1)     Later on this morning we’re having a free Teleseminar on the ins and outs of long-term care insurance.  My guest will be one of the foremost experts on LTC in the country.  You’re all invited.  Find call in details here.

2)     If you missed Friday’s post, I just released a new eBook called A Brief Guide to Retirement Bliss.  You can download a free PDF here.  You can download the Kindle version here.

And now on to today’s post.

As many of you know, one of the tenets of our philosophy here at IR is that life is much more interesting if you’re always learning to do new things.  Toward that end, I do periodic learning challenges and then write about them here at the site.

We’re in the process of taking our daughter to all 50 states (33 to go!) and we plan on doing some camping when we make it to places like Wyoming, Montana and Utah.  To make sure we’re ready, I signed up for a six week class on camping and backpacking at the local university.

The course covered things like how to pack and dress, how to cook in the backcountry, using a map and compass, backcountry first aid, trip planning and leave no trace camping.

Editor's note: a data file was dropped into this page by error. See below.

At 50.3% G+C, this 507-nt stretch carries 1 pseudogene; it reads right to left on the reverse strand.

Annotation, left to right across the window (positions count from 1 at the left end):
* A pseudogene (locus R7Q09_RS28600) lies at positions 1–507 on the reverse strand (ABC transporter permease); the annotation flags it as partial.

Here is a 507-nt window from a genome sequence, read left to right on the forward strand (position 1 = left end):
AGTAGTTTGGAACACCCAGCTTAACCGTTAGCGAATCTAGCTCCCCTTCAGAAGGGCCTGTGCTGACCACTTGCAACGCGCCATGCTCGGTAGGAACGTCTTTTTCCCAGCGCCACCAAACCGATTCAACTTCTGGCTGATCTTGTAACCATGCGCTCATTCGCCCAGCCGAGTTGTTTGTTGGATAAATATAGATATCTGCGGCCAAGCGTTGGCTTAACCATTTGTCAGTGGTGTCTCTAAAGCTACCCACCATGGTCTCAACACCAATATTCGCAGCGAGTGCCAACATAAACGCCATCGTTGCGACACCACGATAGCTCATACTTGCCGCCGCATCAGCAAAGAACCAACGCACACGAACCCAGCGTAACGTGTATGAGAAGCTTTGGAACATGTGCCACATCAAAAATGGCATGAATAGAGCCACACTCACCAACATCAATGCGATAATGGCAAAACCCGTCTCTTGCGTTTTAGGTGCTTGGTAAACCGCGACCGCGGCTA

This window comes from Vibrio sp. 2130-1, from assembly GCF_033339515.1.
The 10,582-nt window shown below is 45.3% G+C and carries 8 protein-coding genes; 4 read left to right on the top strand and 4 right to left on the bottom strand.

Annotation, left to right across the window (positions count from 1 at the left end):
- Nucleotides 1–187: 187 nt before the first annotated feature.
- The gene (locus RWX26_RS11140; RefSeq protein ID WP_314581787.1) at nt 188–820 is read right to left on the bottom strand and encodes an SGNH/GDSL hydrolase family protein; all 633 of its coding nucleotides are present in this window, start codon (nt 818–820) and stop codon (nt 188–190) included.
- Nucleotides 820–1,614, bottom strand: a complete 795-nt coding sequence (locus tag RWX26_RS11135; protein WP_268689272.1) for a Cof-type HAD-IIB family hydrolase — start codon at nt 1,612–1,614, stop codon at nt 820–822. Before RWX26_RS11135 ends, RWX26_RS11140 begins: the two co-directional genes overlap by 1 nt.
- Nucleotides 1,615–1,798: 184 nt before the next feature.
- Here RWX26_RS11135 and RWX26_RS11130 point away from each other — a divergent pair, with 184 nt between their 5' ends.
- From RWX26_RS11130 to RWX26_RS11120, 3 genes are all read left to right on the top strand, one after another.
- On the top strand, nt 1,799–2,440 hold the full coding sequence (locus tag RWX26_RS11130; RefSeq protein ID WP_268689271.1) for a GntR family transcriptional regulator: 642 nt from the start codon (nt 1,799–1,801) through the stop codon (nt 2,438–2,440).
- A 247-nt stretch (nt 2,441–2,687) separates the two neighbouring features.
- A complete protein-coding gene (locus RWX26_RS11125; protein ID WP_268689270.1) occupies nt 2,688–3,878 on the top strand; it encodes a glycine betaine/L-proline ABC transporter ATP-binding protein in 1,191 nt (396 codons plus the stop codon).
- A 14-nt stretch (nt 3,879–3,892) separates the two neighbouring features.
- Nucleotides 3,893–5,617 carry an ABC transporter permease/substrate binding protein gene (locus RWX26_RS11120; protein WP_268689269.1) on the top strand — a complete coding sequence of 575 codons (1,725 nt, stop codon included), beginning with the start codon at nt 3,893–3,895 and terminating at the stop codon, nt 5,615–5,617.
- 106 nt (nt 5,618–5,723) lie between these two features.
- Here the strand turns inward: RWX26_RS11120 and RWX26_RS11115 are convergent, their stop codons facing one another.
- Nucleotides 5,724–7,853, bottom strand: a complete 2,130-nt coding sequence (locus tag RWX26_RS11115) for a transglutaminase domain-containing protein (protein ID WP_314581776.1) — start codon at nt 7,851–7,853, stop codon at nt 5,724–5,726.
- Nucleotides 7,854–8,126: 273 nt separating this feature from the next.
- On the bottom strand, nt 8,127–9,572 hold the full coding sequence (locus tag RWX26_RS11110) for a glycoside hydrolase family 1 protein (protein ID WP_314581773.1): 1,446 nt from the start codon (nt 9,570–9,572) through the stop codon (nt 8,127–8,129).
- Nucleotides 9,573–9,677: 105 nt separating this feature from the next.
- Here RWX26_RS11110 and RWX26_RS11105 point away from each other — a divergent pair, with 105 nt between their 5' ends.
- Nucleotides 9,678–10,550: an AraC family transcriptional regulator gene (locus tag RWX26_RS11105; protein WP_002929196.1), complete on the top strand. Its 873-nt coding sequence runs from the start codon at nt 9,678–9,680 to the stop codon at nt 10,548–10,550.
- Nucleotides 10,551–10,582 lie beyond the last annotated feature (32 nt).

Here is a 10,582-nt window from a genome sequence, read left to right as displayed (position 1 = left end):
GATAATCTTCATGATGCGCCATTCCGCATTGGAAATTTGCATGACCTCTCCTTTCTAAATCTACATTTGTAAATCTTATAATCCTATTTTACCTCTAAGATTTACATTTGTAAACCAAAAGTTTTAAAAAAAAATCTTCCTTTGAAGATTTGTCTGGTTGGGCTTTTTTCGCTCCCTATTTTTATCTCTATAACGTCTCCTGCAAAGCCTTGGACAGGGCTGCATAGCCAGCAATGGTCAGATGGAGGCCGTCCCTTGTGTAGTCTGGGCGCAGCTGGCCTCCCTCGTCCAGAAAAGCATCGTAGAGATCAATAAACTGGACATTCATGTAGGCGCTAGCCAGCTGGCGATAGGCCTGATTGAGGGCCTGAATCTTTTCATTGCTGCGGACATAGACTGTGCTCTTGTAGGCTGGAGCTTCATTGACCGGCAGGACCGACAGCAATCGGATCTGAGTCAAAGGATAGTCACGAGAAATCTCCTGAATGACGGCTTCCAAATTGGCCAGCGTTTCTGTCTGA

After finishing the class, I wanted to test out my newly acquired skills, so I bought/borrowed/rented some gear and we planned a three day camping and backpacking trip to Kansas (aka state # 18).  I’ll let you know how the test run goes.

Interested in doing a similar challenge?

If camping sounds like something that might interest you, here are a few ideas to get you started:

  • Sign up for classes at your local university or outdoor store
  • Subscribe to Backpacker magazine.  I’m not super outdoorsy, but this magazine is awesome.  Lots of “how to” and inspiration.
  • Get some gear.  REI is a great place start.  I bought their Half Dome 4 tent a few weeks ago when it was on sale.  If you want to take a few trips before investing in gear, you can probably find a place to rent most of what you need.  Again, the local university where I live has an Outdoor Venture Center that rents gear to students, but they also make it available to the general public.  Ask around for something similar in your area.